Search - Planet P Project :: 1931 (Go Out Dancing Part 1)

1931 (Go Out Dancing Part 1)
Planet P Project
1931 (Go Out Dancing Part 1)
Genres: Pop, Rock
 
  •  Track Listings (10) - Disc #1

The Planet P Project was started in 1983 as a method for Tony Carey to put out a certain style of music that didn't fit in with some of his other work under his own name. The first album garnered the radio and video hit "W...  more »

     
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CD Details

All Artists: Planet P Project
Title: 1931 (Go Out Dancing Part 1)
Members Wishing: 2
Total Copies: 0
Label: PROGROCK
Original Release Date: 1/1/2005
Re-Release Date: 1/1/2001
Genres: Pop, Rock
Styles: Euro Pop, Progressive, Progressive Rock
Number of Discs: 1
SwapaCD Credits: 1
UPC: 837792009160

Synopsis

Product Description
The Planet P Project was started in 1983 as a method for Tony Carey to put out a certain style of music that didn't fit in with some of his other work under his own name. The first album garnered the radio and video hit "Why Me", a year later Tony followed it up with the 2nd Plant P album (a double) "Pink World" which has been compared to Pink Floyds "The Wall" for its depth and intensity.

Tony has over 30 albums to his credit and as a multi-instrumentalist and vocalist has worked with some of the biggest names in the business. His searing Mini Moog work on the classic Rainbow album "Rainbow Rising" is legendary.

Now after 2 decades Tony has come back to Planet P Project and is once again breaking ground.

"1931" is the first record of a trilogy: "Go Out Dancing", which will continue with "Levittown", about the fifties, from drunken Joe McCarthy to the Birth of the Cool to the Kennedy Boys, and "Out In The Rain" which according to Tony, will be all he has to say about the disgraceful state of the world's unfortunates - which of course is just about everybody... "1931" itself deals with the radical right, starting in Weimar Germany in 1923, right through to the Federal Building and including all that fun bunch of nazis, including Tim McVeigh and the militia movement... racewar, indeed! Tony hopes he doesn't pull any punches. Viciously satirical, at times quite lyrical and melodic and at other times some Sick Shit. "If you can SEE it, you're IN it - there's no line dividing the two" is the main theme in this record. What they used to call civic responsibility.... or civil courage. The 2nd and 3rd G.O.D. records will follow as fast as Tony can make 'em. KEEP BELIEVING.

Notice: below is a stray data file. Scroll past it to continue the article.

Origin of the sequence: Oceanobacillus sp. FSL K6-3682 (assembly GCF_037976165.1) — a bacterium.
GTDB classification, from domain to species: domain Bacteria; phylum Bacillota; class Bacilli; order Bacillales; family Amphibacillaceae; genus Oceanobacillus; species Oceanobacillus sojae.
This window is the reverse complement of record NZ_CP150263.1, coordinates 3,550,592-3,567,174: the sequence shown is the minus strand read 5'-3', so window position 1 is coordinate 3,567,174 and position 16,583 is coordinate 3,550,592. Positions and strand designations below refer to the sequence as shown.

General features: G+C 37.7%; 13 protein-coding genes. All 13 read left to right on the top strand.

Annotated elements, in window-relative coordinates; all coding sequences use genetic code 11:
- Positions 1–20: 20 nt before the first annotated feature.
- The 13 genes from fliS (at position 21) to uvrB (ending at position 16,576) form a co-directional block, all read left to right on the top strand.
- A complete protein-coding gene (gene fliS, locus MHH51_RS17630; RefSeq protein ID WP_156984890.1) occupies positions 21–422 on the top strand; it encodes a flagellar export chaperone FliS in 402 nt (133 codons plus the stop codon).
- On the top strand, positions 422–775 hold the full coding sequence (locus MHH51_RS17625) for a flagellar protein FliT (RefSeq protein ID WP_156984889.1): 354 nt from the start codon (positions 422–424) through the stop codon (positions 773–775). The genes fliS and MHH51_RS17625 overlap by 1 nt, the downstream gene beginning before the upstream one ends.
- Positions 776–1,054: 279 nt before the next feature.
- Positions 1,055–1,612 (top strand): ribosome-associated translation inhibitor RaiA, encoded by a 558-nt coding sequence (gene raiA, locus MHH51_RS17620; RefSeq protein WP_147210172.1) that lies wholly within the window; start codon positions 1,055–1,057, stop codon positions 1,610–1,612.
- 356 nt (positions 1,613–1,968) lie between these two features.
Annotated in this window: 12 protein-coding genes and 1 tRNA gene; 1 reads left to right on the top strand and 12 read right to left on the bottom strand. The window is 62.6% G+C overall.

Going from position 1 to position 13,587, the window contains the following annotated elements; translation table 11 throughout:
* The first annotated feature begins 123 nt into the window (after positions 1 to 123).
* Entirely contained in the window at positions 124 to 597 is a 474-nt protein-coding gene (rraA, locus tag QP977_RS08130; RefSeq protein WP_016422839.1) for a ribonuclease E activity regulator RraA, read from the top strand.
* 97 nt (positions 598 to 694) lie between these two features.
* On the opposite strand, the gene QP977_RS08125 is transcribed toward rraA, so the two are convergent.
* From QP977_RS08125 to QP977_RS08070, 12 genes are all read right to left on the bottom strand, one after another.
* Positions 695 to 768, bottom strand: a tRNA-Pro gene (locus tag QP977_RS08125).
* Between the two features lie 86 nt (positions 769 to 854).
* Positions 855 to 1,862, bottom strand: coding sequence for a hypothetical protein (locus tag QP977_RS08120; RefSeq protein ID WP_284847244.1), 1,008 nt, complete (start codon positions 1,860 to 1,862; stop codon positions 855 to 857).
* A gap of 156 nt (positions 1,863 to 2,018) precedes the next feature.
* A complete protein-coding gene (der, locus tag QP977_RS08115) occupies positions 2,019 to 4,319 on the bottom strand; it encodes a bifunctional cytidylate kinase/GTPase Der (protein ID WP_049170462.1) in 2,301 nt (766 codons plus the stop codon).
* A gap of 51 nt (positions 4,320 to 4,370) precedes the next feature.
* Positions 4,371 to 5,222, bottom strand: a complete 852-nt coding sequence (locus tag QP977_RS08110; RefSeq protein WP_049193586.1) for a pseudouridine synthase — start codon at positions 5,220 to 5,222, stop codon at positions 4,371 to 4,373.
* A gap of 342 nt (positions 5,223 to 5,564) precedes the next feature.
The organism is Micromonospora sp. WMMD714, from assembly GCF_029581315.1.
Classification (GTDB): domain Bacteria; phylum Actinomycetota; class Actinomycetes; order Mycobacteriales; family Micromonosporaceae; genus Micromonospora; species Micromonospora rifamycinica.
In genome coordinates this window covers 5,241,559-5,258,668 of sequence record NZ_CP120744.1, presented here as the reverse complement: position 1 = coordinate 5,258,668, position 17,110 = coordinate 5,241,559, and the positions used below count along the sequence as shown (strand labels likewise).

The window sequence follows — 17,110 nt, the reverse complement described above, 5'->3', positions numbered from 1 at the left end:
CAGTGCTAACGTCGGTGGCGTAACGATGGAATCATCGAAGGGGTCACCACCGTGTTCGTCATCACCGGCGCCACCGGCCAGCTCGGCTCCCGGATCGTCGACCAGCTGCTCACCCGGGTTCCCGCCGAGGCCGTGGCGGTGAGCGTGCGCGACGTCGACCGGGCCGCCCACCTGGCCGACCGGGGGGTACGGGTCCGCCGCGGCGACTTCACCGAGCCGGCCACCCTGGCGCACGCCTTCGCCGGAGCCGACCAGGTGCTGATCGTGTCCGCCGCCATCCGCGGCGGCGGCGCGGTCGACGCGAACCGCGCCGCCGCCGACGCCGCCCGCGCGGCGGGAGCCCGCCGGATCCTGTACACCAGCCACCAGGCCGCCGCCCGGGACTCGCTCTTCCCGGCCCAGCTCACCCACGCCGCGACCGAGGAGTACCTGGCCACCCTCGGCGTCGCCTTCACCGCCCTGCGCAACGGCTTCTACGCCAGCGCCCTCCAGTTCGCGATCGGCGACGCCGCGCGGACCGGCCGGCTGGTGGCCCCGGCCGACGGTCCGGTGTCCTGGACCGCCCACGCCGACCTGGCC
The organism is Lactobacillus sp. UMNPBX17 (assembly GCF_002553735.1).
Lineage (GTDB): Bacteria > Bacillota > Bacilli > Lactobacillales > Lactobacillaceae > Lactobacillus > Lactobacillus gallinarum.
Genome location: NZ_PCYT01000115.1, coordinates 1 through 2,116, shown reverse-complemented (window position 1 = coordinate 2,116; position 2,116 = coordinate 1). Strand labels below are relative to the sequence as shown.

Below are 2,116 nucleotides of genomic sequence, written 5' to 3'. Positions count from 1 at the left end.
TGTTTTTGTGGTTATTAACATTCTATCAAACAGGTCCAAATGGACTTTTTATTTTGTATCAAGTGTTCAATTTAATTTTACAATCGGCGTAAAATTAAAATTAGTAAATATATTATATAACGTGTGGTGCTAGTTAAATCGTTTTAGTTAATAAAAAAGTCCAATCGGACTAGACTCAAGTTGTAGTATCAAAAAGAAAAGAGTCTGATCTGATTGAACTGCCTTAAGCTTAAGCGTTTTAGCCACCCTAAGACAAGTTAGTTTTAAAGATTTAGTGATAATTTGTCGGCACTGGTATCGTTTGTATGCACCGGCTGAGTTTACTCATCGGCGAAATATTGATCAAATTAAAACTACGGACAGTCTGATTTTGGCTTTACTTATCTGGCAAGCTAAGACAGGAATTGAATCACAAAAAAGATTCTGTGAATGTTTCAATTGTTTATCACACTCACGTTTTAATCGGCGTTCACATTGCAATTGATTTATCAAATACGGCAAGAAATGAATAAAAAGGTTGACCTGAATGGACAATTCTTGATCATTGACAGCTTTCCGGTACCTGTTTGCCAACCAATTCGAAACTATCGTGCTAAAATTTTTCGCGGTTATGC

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CD Reviews

Worthy of the Planet P name
DrXenos | 02/10/2007
(5 out of 5 stars)

"Don't be put off (as I initially was) by the "Go Out Dancing" in the title. This is NOT a dance album or technopop (ignore other reviews that says it is). It took a couple of plays through the album for me to "get it." Now, I cannot stop playing it. It's kind of like if "Pink World" were applied to the "real world." "Where Does it Go," the last song on the album is my favorite. The guitar playing is very powerful."
Tony Carey's eerie synthbeats pound on...
Jeff Chapman | Nagoya, Japan | 05/03/2008
(4 out of 5 stars)

"After a twenty-year wait, fans of the original Planet P album and the succeeding "Pink World" will find some comfort and fulfillment in this slightly eerie but accessible collection of Tony Carey's doomsday tunes. With a strong lyrical focus on authoritarianism and mind control-related themes set against percolating synth beats in tunes like "Join the Parade" and "Work (Will Make You Free)", there are still plenty of musical sidetracks taken on this album that add a sense of color and evoke an environment that is at once dark and yet begging to be completed.

While the lyrics on "1931" present a compelling and entertaining story (for instance, the amusing revamp of the "This land is my land... this land is your land" phrase in "The Judge and the Jury"), the production of this album in general lacks the feeling of fullness and depth that gave "Pink World" such a haunting character. Even so, Carey dabbles in a few different musical genres on this album while intertwining them with his lyrical message, at times evoking the mood of the first Planet P album with a few new things to say.

In general, "1931" seems to remain firmly entrenched in the "synthpop with a little grunge" genre that popularized the first album, taking few musical risks but delivering solid melodic moments, such as the snappy staggered phrasing on the opener, "My Radio Talks to Me", or the emotion-filled verses of "Waiting For the Winter". On the other hand, while enjoyable, the return to blatant 80's new-wave beat on the choruses of "Believe It" and the tight 90's dance-shuffle feel of "The Things They Never Told Me" seems to be almost anti-climactic. Still, Carey's voice seems to have improved with age, with many spoken word portions that lend a further haunting quality to the album in total, tying the album together. The comparative lack of guitar parts and strong lead lines on this album, however, will be a bit of a disappointment for fans of Pink World that enjoyed the intensity and solid focus of that album.

Although "1931" is apparently the first part in a series of three albums, followed up by "Levittown" released this year, on the whole the album speaks on its own, not only as a blast from the past already defined by "Pink World" more than two decades earlier - and as a nod to the musical eras that have passed since the previous Planet P Project release - but as a precursor of new things to come.
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